It was the darkness inside him that allowed me into his story. He could not blow his son’s killers to pieces. And the police had arrested nobody. When I came along he saw an opportunity. He would expose a little of himself to me and I would expose his enemy to the world. ‘I have done no wrong,’ he told me several times, ‘so even if you are working for the CIA, I have nothing to worry about.’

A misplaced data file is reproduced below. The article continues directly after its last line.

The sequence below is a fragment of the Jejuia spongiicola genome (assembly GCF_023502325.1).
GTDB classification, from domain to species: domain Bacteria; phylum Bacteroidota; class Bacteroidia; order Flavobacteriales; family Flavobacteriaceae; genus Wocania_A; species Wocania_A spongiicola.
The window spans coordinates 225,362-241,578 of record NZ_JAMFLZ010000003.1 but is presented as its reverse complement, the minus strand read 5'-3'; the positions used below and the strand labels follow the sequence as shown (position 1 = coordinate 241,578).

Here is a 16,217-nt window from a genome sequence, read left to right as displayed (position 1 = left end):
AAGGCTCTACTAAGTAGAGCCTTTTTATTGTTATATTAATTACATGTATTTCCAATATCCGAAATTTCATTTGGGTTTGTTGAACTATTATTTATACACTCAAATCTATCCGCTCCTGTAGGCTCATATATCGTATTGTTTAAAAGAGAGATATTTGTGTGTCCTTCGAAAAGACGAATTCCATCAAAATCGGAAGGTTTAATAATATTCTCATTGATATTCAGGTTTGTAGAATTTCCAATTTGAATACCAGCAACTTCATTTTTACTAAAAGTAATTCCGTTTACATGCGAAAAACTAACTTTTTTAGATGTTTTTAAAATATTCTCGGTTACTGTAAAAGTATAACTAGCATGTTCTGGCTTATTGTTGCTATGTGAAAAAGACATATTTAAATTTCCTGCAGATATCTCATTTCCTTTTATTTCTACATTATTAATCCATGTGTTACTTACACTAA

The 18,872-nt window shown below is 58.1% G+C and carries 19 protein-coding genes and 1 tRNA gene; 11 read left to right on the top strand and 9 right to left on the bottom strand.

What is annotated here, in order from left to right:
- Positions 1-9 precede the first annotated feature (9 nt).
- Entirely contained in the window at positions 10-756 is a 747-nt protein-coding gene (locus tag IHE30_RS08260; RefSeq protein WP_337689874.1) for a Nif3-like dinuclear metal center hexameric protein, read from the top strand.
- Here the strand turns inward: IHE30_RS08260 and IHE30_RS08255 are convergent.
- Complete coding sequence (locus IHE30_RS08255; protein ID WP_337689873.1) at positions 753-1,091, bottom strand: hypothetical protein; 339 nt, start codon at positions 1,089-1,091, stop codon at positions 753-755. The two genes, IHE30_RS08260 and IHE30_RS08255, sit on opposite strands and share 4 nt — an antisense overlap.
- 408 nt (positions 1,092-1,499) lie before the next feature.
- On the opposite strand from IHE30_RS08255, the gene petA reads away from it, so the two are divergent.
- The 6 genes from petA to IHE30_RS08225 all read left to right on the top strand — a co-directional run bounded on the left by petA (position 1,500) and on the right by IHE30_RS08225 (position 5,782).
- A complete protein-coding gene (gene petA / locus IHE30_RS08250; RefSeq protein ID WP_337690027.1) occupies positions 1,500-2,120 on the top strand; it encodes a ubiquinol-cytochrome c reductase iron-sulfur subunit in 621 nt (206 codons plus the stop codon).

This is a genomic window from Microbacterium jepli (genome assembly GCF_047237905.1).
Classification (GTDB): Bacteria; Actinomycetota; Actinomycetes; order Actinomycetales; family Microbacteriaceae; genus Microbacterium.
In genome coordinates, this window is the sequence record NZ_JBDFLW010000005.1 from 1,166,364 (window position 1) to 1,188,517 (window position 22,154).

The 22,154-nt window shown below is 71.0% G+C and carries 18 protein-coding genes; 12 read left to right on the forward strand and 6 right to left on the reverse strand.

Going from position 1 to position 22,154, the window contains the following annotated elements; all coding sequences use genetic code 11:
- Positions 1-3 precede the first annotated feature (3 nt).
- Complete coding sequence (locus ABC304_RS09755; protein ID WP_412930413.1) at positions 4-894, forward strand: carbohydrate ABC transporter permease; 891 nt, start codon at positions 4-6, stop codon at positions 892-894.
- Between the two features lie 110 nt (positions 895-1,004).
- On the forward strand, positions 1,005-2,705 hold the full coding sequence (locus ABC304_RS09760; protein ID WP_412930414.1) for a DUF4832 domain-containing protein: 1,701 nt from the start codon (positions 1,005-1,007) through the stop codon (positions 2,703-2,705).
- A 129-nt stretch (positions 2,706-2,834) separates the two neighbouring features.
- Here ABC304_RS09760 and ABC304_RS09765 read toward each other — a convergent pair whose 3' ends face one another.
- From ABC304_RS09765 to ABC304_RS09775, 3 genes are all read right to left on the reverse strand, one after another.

He had a lot to worry about. To climb out of the ditch of vengeance into which he had fallen, to gain enough height to see the tale I was bound to tell, was an imaginative journey he could not take. These notes I jotted down – about his living room, his shotgun, about the absence of his wife – were to be enlisted into the story of his terrible relationship with his tenants. However carefully I might write, however alive I might be to historical forces beyond his control, the fact remains that in putting Arthur Mitchell on the page I was asking whether he was responsible for his son’s death.